We have not performed detailed analysis for Pot 1 Established technologies but included the capacity cap of 5GW and monetary budget of £10m in Table 1 (and included Onshore Wind capacity factor to provide an affordable capacity) for completeness.
Estimates of affordable capacity are based on the budget draw per MWh being equivalent to strike price minus BEIS reference price for the relevant commissioning year. The applicable BEIS reference price used in this analysis is £32.85/MWh for 2028/29 since “the applicable Valuation Years will be the two financial years following the final applicable Delivery Year” (i.e. 2 years after 2026/27 for OSW, FOW and TSE). As the 2028/29 reference is the lowest of all valuation years, it is the price which will set the affordability.
It is worth noting that the BEIS reference prices for OSW and FOW are lower than those for established technologies, which in turn are lower than the reference prices for TSE. The framework document contains the explanation but at a high level it relates to the expected “capture prices” for the different technologies (eg. OSW on average expected to capture lower market prices due to timing and variability of output, compared to TSE being considered more as capturing baseload due, in part at least, to predictability).
At the admin price ceiling of £46/MWh, 2.75 GW of OSW can be afforded from the annual budget of £200m.
To award 5.75GW of consented capacity will require average strike prices of £39.15/MWh.
To award 10GW of capacity (nice round number and takes into account further projects in the planning system achieving consent and grid connection agreement in time for AR4) will require average strike prices of £36.50/MWh.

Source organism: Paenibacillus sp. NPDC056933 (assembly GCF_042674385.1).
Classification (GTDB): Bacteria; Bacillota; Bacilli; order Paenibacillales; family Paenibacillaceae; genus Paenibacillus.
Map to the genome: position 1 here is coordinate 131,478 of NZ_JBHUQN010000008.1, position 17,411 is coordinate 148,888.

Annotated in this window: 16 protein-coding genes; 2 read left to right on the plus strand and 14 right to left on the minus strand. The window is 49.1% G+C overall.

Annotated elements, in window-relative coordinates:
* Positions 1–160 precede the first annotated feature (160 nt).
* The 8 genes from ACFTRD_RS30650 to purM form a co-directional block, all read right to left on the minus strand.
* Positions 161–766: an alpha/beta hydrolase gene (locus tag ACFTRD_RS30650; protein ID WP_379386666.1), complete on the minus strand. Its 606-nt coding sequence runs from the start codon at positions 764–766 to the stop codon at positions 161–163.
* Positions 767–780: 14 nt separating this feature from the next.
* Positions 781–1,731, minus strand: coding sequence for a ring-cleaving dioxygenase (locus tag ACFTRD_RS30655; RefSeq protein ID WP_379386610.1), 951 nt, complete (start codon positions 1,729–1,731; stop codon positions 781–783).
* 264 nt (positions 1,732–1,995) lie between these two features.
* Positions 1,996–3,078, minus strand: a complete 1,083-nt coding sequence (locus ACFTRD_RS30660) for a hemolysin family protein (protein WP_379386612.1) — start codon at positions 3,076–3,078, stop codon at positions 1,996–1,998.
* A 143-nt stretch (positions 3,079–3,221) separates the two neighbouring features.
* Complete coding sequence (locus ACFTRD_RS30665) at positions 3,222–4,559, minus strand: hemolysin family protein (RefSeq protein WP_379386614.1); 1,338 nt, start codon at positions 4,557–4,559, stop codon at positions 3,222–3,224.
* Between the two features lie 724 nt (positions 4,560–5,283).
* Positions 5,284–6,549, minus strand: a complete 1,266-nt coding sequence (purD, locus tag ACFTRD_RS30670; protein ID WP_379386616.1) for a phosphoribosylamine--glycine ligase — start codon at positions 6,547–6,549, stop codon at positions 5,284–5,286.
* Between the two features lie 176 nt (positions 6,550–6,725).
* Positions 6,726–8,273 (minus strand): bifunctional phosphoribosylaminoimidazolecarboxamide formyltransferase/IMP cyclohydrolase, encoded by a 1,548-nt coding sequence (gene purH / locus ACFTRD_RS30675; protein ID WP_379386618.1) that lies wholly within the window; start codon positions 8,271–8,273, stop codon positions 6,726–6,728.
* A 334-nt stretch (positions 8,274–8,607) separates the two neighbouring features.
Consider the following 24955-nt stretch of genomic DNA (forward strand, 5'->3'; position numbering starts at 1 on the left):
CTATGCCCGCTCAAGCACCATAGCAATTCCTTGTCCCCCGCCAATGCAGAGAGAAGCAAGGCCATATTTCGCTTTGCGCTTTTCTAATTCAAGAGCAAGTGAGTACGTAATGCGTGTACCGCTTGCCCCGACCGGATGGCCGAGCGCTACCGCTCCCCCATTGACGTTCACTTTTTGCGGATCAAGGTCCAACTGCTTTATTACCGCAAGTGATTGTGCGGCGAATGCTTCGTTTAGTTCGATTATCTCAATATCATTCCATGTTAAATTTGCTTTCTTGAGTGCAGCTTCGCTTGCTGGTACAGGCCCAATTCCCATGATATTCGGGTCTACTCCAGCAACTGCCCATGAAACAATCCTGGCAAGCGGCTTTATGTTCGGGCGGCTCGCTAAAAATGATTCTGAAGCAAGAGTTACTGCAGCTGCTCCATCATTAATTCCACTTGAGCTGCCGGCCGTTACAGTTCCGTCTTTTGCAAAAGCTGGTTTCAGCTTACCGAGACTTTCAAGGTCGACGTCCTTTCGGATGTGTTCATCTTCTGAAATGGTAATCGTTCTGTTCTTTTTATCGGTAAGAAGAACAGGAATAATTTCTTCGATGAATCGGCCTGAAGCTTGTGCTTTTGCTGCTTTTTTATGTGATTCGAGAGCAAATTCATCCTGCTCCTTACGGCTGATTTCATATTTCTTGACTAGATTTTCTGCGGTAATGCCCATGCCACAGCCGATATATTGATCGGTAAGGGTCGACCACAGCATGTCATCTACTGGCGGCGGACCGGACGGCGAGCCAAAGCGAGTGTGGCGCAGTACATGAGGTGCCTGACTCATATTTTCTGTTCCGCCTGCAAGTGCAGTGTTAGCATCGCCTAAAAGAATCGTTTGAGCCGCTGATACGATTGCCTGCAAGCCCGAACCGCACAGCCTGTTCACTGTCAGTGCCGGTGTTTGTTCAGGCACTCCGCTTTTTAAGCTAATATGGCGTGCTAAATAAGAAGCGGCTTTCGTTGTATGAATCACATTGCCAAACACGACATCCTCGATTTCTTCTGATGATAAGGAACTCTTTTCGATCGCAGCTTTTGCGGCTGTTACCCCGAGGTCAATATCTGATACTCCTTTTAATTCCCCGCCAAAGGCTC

For reference, the weighted average strike price of £40.67 achieved in AR3 would afford 4.6GW.
Figure 1 shows the results of our analysis, with the curve showing affordable capacity (Y-axis) against strike prices (X-axis). The intersections between the curve and dotted lines show the strike prices needed to afford 5.75GW and 10GW.
At the admin price ceiling of £122/MWh, 54MW of FOW can be afforded from the annual budget of £24m.
To award 108MW of capacity will require average strike prices of £77.25/MWh.
Figure 2 shows the results of our analysis, with the curve showing affordable capacity (Y-axis) against strike prices (X-axis). The intersection between the curve and dotted line show the strike price needed to afford 108MW.
At the admin price ceiling of £211/MWh, 53MW of TSE can be afforded from the annual budget of £31m. Note that this is just a working hypothesis for this analysis that TSE could bag all the remaining Pot 2 budget (i.e. £55m total minus £24m FOW ring-fence). We know a number of other technologies are highly likely to bid in to this pot.
To award 120MW of capacity (our estimate for eligible capacity) will require average strike prices of £114/MWh.
Figure 3 shows the results of our analysis, with the curve showing affordable capacity (Y-axis) against strike prices (X-axis). The intersection between the curve and dotted line show the strike price needed to afford 120MW.